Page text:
But as a matter of linguistic history, Ukrainian and Russian emerged as distinct languages from a common source language spoken around A.D. 500 that linguists refer to as “proto-Slavic.”

The Slavic languages share more than grammatical and phonological linguistic similarities. They also have a common homeland, and that homeland was, most likely, western Ukraine.

For reasons that linguists, archaeologists and other scholars still debate, speakers of proto-Slavic fanned out from their homeland, moving northward, westward and southward.

As they moved, proto-Slavic gradually gave rise to the language varieties that would eventually become the contemporary Slavic languages, which include Polish, Serbian, Russian and Ukrainian. By the 9th century, some Slavs who stayed close to home linked with the Rus – a group who were either Slavs themselves or assimilated Scandinavians – and created the first noteworthy East Slavic federation known as Kyivan Rus, situated, as the name suggests, in Kyiv. Kyivan Rus can be thought of as the predecessor to the modern Ukrainian, Belorussian and Russian nations.

Resisting Russian

Since language has become so key to national identity, it’s no wonder that reframing Ukrainian as a dialect of Russian is integral to Putin’s discursive campaign, just as it was for Tsar Nicholas II 200 years ago. Part of holding power, it turns out, is the ability to frame the discourse, and the title of Putin’s essay, “On the Historical Unity of Russians and Ukrainians,” which he published in July 2021, leaves little doubt as to his position. If all things Ukrainian – including the language – are simply derivatives of all things Russian, the invasion looks less like an act of aggression and more like reintegration.

Ukrainians, of course, bristle with this characterization, not because there is no Russian being spoken in Ukraine – Volodymyr Zelenskyy is himself a Russian speaker – but because for many, Ukrainian identity involves bilingualism. Many Ukrainians speak both Ukrainian and Russian and even mix them in a form people call “surzhyk” – the Eastern Slavic version of “Spanglish.”

In Ukrainian public life, fears over the primacy of Russian or Ukrainian have led to conflict before. In 2020 there were heated debates and protests over a bill that would have repealed a stipulation requiring that 80% of schooling occur in Ukrainian. There was a brawl in 2012 in the Ukrainian Parliament over a bill that would have made Russian an official language, alongside Ukrainian, in parts of the country.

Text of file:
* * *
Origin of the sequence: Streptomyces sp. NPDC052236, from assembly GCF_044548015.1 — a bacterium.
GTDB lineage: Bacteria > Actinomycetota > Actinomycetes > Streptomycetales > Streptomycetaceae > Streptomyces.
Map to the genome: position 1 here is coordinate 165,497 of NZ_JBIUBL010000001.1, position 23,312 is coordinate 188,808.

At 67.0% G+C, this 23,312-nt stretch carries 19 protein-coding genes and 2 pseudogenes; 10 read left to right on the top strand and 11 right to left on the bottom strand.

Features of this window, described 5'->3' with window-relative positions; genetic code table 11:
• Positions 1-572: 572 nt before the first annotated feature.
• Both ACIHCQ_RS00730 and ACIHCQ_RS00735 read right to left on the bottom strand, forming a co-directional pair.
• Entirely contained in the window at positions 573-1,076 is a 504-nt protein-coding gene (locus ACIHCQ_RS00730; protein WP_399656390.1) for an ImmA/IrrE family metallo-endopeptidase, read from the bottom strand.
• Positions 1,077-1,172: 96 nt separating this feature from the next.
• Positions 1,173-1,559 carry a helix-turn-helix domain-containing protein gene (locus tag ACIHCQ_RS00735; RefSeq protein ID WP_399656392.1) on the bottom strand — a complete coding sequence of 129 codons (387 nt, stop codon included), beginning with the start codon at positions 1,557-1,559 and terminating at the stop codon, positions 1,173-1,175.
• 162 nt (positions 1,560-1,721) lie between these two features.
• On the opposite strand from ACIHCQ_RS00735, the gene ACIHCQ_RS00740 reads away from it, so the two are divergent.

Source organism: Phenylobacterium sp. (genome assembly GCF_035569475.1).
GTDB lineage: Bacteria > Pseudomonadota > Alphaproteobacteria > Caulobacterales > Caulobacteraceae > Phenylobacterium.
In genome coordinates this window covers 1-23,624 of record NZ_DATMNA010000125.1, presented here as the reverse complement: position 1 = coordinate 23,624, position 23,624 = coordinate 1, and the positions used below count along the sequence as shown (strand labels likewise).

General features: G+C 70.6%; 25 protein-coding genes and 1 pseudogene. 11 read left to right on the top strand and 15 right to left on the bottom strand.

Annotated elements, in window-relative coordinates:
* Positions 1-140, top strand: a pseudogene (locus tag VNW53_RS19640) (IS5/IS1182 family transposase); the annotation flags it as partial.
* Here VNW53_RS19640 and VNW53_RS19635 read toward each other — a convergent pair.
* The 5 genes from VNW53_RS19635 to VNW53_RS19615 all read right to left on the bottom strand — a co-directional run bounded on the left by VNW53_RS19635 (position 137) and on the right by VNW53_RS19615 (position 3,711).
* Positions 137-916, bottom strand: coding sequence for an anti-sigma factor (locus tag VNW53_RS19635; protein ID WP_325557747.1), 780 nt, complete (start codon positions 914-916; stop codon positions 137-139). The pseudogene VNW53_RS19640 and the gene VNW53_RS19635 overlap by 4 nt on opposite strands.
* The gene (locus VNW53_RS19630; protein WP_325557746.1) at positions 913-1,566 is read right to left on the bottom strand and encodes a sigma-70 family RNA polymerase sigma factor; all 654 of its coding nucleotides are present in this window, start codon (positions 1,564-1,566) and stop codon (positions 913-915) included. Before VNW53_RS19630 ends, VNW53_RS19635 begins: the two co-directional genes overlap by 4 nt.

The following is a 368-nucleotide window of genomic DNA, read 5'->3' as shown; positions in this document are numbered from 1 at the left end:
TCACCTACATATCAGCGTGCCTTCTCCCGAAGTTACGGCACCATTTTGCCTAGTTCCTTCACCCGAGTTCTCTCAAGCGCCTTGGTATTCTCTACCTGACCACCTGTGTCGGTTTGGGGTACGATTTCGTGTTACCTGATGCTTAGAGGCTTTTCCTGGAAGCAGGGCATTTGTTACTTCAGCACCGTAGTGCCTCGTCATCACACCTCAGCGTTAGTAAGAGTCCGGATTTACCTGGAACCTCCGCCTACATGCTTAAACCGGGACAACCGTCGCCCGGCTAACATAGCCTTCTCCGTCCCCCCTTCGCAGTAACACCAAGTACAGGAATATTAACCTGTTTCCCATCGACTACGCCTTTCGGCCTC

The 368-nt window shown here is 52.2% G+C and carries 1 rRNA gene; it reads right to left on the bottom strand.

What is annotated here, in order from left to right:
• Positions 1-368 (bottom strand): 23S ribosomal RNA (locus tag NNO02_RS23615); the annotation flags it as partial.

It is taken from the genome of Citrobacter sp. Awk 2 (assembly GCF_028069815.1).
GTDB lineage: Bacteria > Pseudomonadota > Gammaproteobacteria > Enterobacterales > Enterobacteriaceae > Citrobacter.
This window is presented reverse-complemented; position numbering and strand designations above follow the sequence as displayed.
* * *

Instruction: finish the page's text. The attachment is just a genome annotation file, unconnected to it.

Men in suits attack one another.
A brawl breaks out in the Ukrainian Parliament in May 2012 over a bill that would have adopted Russian as an official language in parts of the country. AP Photo/Maks Levin

More recently, reports show that in eastern Ukraine, some Russian-speaking Ukrainians are abandoning Russian to avoid using “the language of the occupier.”

Of course, speakers all over the world give up their mother tongues in favor of languages they perceive to be more valuable all the time, but usually this happens gradually, and in the direction of power languages. Except under circumstances of extreme duress – an outside invader or forced submission by a dominant group – it’s somewhat unusual for speakers to abandon their mother tongue overnight.

In El Salvador, speakers of Lenca and Cacapoera did this in the 1930s to avoid being killed by Spanish-speaking Salvadoran troops. But in Ukraine, some speakers aren’t adopting the language of the invader; they’re giving it up.

Putin’s attack will almost certainly accelerate that trend. While Russian’s status as a power language probably will not be affected, it may start to shed speakers. And with all the attention on Ukraine, perhaps the world will come to appreciate it as the Slavic homeland where people seem to prefer to speak Ukrainian – not Russian.


Phillip M. Carter, Associate Professor of Linguistics, Florida International University

This article is republished from The Conversation under a Creative Commons license. Read the original article.

One comment on “Phillip M. Carter: Long before shots were fired, a linguistic power struggle was playing out in Ukraine

  1. Rose Mary Boehm
    March 25, 2022